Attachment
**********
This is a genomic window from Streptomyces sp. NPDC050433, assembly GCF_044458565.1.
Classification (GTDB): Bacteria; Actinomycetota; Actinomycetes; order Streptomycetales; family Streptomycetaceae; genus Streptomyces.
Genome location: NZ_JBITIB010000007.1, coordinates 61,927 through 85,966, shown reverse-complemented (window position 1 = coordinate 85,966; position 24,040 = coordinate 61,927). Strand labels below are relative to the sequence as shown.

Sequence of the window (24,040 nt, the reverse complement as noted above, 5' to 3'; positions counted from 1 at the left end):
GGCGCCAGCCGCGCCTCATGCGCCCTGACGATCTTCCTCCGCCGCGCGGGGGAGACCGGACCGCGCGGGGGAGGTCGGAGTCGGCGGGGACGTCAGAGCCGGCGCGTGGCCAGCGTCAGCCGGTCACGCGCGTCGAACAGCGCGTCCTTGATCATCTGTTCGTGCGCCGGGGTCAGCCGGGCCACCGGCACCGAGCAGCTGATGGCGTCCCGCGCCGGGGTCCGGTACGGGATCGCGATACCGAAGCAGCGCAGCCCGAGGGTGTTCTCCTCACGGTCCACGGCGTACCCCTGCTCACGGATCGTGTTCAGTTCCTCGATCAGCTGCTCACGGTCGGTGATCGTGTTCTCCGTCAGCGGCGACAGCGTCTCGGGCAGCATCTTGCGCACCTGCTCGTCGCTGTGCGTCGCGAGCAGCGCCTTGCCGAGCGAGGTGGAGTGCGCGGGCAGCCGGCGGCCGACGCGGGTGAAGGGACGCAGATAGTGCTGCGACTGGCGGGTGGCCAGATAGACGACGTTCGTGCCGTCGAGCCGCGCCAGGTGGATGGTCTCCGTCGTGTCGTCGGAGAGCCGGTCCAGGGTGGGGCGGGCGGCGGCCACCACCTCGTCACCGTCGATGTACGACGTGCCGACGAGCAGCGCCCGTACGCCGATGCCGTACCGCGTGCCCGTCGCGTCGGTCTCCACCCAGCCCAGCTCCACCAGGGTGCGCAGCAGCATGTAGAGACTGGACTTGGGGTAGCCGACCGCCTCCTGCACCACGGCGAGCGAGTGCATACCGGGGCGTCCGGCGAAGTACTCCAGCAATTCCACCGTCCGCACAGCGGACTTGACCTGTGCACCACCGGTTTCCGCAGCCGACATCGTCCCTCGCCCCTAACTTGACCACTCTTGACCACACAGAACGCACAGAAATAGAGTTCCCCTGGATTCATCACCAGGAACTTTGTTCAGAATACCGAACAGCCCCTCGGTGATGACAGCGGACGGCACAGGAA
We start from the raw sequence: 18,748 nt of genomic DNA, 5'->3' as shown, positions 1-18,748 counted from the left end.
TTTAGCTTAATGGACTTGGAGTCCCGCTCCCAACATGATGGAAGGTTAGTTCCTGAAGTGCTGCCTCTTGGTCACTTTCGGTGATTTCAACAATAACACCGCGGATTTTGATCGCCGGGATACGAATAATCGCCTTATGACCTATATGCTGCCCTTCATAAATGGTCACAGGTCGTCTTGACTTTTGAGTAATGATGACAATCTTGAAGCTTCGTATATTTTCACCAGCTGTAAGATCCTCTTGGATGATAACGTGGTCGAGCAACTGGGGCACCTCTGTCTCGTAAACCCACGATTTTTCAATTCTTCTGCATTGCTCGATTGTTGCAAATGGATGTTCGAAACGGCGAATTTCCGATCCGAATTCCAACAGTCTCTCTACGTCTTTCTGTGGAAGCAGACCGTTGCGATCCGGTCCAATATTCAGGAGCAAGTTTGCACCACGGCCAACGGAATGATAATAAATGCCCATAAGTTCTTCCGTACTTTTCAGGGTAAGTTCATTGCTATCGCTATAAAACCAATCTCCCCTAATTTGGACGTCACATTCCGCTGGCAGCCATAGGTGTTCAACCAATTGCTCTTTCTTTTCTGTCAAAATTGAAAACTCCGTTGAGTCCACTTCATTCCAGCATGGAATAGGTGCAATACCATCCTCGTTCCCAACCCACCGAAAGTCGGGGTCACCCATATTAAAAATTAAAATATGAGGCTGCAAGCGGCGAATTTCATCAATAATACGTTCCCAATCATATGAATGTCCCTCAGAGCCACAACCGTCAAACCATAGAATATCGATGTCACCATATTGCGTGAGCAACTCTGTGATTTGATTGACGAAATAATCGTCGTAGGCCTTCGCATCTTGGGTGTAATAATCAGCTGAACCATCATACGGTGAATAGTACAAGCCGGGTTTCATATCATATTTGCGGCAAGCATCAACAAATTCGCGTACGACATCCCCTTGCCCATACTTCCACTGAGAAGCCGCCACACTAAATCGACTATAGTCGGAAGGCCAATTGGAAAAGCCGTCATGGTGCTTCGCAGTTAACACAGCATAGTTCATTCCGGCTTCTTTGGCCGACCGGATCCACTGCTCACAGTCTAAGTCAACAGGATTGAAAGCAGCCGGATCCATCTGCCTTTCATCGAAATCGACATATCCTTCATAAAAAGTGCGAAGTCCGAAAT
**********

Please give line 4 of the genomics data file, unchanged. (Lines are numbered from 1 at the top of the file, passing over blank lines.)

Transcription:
Sequence of the window (24,040 nt, the reverse complement as noted above, 5' to 3'; positions counted from 1 at the left end):